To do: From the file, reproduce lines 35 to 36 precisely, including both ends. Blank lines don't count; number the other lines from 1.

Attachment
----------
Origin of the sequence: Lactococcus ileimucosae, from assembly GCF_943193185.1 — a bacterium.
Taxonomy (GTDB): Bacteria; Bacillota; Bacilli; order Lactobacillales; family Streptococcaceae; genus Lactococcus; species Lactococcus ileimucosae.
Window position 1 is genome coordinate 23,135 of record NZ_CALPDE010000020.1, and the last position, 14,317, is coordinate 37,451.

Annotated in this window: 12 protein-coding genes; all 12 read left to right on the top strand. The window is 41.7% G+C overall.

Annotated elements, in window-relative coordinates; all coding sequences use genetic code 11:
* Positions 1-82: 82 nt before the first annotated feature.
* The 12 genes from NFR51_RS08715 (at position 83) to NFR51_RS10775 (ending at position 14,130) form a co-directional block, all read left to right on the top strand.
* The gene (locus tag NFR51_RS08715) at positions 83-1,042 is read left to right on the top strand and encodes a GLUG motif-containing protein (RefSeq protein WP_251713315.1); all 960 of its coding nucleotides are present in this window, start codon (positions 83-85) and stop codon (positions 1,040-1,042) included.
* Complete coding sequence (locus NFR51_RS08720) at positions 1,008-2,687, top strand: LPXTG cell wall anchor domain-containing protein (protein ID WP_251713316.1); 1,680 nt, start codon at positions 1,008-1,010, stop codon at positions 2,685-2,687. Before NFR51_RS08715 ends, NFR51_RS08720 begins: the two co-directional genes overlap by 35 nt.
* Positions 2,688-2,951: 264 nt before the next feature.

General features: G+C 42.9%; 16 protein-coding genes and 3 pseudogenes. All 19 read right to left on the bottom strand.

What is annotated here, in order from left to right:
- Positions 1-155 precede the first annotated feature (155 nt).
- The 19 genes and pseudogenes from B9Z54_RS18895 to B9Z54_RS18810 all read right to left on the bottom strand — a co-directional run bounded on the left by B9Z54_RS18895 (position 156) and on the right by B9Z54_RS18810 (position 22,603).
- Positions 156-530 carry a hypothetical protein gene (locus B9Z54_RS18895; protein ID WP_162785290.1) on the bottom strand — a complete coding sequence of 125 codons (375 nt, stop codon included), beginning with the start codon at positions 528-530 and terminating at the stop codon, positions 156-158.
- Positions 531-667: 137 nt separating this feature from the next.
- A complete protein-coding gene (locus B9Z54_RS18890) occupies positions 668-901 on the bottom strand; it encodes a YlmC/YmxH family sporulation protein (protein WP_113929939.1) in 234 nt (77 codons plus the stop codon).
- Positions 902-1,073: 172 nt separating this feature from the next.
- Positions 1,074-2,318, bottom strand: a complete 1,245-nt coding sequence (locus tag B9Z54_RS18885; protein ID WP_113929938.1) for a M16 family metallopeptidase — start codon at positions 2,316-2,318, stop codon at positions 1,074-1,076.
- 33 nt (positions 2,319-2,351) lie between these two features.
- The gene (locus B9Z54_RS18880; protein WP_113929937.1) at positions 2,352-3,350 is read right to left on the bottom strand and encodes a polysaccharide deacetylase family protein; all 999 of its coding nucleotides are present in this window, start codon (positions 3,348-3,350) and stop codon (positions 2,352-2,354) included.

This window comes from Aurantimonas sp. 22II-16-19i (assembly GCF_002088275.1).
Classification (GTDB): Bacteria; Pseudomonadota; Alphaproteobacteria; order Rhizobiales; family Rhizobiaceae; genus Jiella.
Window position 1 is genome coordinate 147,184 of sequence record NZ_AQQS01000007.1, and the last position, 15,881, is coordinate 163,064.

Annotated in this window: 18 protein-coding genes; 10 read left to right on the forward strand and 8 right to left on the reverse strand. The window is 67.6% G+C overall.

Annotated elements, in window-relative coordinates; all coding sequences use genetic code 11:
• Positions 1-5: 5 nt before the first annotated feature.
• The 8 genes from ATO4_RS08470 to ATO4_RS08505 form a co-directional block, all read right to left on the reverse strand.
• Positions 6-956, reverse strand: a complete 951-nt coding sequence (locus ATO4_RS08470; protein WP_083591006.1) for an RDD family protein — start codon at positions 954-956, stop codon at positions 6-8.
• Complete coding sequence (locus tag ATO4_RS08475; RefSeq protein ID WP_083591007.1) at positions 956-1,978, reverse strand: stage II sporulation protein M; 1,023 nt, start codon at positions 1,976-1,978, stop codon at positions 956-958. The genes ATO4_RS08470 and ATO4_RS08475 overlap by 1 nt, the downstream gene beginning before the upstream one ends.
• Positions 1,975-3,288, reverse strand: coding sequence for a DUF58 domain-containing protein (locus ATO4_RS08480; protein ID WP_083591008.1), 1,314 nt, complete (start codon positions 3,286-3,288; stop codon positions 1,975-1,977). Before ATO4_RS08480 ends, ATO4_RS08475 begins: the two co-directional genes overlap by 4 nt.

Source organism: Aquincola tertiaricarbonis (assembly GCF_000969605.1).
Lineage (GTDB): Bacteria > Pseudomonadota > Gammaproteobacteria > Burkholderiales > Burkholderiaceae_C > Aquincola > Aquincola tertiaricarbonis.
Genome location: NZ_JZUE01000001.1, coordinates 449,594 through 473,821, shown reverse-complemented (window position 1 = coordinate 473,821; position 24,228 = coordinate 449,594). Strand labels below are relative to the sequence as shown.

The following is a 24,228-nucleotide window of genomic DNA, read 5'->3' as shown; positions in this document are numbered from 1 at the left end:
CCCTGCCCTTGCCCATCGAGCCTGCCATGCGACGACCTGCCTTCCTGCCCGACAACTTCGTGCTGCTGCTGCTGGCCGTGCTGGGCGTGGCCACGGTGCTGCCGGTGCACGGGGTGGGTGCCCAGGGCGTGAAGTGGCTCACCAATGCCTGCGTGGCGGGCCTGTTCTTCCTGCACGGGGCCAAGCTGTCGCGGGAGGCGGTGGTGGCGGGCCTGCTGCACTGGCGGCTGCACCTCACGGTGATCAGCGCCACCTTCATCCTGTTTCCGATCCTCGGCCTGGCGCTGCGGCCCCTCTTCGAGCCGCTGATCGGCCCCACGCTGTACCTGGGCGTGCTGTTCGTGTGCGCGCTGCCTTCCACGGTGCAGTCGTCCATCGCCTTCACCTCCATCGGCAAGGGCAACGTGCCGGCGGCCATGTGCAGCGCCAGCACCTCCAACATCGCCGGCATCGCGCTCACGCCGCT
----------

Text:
The following is a 24,228-nucleotide window of genomic DNA, read 5'->3' as shown; positions in this document are numbered from 1 at the left end:
CCCTGCCCTTGCCCATCGAGCCTGCCATGCGACGACCTGCCTTCCTGCCCGACAACTTCGTGCTGCTGCTGCTGGCCGTGCTGGGCGTGGCCACGGTGCTGCCGGTGCACGGGGTGGGTGCCCAGGGCGTGAAGTGGCTCACCAATGCCTGCGTGGCGGGCCTGTTCTTCCTGCACGGGGCCAAGCTGTCGCGGGAGGCGGTGGTGGCGGGCCTGCTGCACTGGCGGCTGCACCTCACGGTGATCAGCGCCACCTTCATCCTGTTTCCGATCCTCGGCCTGGCGCTGCGGCCCCTCTTCGAGCCGCTGATCGGCCCCACGCTGTACCTGGGCGTGCTGTTCGTGTGCGCGCTGCCTTCCACGGTGCAGTCGTCCATCGCCTTCACCTCCATCGGCAAGGGCAACGTGCCGGCGGCCATGTGCAGCGCCAGCACCTCCAACATCGCCGGCATCGCGCTCACGCCGCT